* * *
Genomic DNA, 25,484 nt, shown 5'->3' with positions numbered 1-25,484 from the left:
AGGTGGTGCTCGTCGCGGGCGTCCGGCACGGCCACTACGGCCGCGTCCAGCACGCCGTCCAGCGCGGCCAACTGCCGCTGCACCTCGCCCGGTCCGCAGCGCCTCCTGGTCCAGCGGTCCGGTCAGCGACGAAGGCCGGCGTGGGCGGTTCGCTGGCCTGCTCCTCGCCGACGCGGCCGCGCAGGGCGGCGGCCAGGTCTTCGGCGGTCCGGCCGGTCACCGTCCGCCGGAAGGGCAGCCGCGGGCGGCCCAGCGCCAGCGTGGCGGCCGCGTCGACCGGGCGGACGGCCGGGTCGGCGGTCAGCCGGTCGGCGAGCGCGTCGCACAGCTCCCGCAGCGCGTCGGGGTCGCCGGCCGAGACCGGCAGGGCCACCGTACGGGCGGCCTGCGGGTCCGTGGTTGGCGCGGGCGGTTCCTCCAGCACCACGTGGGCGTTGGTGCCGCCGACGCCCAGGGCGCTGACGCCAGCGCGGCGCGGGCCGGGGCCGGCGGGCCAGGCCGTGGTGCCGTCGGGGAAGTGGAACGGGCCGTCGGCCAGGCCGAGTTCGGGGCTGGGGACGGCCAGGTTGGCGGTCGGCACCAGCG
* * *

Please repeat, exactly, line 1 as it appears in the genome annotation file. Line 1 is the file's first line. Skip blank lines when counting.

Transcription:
Genomic DNA, 25,484 nt, shown 5'->3' with positions numbered 1-25,484 from the left: